Hunger Games camp campers not allowed to be that violent
“I don’t want to kill you,” said Rylee Miller, 12.
“I will probably kill you first,” replied her friend Julianna Pettey, also 12.
Putting her hands on Rylee’s shoulders, she continued: “I might stab you.”
These words uttered by members of the 26 participants in Hunger Games-themed summer camp, held in Largo, Florida by the Country Day School:
But there’s no killing here: the campers instead run around the grounds collecting flags, which symbolize lives in a parentally driven attempt for political correctness.
Summer camp director, Jared D’Alessio, remembered plenty of debate and controversy when the “Hunger Games” idea came about, so that’s when all possible real violence was eliminated. Instead of even fake weapons, the players would be harmlessly pulling flag belts from each other’s waists.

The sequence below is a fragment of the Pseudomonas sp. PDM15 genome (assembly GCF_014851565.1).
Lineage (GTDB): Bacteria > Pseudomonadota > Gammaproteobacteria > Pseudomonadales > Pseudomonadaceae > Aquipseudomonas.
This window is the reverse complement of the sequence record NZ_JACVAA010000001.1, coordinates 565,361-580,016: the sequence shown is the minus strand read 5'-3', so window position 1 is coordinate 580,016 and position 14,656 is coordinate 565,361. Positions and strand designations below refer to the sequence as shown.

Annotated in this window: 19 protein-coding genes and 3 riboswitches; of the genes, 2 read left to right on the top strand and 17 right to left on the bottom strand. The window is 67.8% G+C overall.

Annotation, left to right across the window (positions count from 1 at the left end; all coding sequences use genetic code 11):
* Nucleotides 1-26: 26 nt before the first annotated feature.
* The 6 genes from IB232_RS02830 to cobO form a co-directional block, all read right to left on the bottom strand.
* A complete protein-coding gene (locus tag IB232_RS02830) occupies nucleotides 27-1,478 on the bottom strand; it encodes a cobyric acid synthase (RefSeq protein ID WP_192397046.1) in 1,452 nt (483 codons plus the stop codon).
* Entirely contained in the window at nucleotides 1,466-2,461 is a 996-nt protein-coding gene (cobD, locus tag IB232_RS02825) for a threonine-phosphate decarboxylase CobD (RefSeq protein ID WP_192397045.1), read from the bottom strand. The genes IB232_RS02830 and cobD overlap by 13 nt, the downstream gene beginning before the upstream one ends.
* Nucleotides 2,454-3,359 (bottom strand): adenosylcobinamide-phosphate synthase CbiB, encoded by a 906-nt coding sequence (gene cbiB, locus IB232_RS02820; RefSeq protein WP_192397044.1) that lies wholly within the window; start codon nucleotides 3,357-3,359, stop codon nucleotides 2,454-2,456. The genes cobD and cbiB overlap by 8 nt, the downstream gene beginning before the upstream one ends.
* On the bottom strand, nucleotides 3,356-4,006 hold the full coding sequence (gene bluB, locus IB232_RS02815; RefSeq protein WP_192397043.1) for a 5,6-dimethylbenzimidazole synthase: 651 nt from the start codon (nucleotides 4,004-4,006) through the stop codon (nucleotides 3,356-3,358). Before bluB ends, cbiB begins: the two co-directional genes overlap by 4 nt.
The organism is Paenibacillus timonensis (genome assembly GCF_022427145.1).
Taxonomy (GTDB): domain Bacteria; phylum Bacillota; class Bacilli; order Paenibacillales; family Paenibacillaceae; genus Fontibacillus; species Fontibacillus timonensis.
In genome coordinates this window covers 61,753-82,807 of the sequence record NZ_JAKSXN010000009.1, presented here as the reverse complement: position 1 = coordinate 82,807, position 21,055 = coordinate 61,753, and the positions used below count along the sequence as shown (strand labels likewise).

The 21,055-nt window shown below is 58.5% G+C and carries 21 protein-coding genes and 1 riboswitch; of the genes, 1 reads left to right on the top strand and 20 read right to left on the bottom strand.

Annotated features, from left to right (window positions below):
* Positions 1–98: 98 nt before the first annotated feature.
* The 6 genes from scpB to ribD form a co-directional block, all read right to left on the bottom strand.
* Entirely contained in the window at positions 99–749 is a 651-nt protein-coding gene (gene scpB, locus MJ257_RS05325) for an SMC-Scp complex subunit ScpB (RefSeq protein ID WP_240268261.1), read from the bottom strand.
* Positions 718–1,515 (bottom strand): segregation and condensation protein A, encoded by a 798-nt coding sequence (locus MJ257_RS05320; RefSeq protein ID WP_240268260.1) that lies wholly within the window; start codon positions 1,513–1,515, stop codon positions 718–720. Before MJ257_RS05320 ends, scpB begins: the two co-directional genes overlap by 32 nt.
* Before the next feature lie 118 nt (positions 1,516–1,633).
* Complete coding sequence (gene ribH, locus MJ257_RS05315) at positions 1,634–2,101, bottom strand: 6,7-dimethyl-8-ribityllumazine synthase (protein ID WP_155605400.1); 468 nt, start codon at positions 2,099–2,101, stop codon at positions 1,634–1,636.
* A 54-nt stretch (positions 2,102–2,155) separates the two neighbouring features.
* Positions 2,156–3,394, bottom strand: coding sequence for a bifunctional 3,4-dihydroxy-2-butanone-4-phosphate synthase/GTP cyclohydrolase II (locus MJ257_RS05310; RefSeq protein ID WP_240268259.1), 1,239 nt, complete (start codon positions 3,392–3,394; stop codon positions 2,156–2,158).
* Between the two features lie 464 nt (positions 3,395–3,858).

Whoever gets the most flags wins, and the winning team is praised for their teamwork.
But of course, the camp counselors had to keep bringing the eager proto-Panemians down to earth when the tone became potentially too real.
“No! No violence this week,” the busy camp head counselor had to tell the children. However, preventing talk of murder proved difficult for the kids entranced by the central goal of The Hunger Games plot.
“What are we going to do first,” shouted Sidney Martenfield, 14. “Are we going to kill each other first?”
“If I have to die, I want to die by an arrow,” Joey Royals mused out loud. “Don’t kill me with a sword. I’d rather be shot.”
“But if you actually sit down and talk to them and they say, ‘I’m going to kill you,’ they don’t understand what they’re saying. Death for this age isn’t a final thing. It’s a reset.”
Susan Toler, a clinical psychologist specializing in children’s issues and an assistant dean at the University of South Florida-St. Petersburg, called the camp idea “unthinkable.” This is because when children read books or watch movies, they’re observers removed from the action.
“But when they start thinking and owning and adopting and assuming the roles, it becomes closer to them,” Toler said. “The violence becomes less egregarious.”
At any rate, next door to the Hunger Games camp is another camp where 24 kids played a computer game where they build structures to protect their lives from monsters. Therefore, as counselor Simon Bosés said, kids can fake-die in nearly any game these days.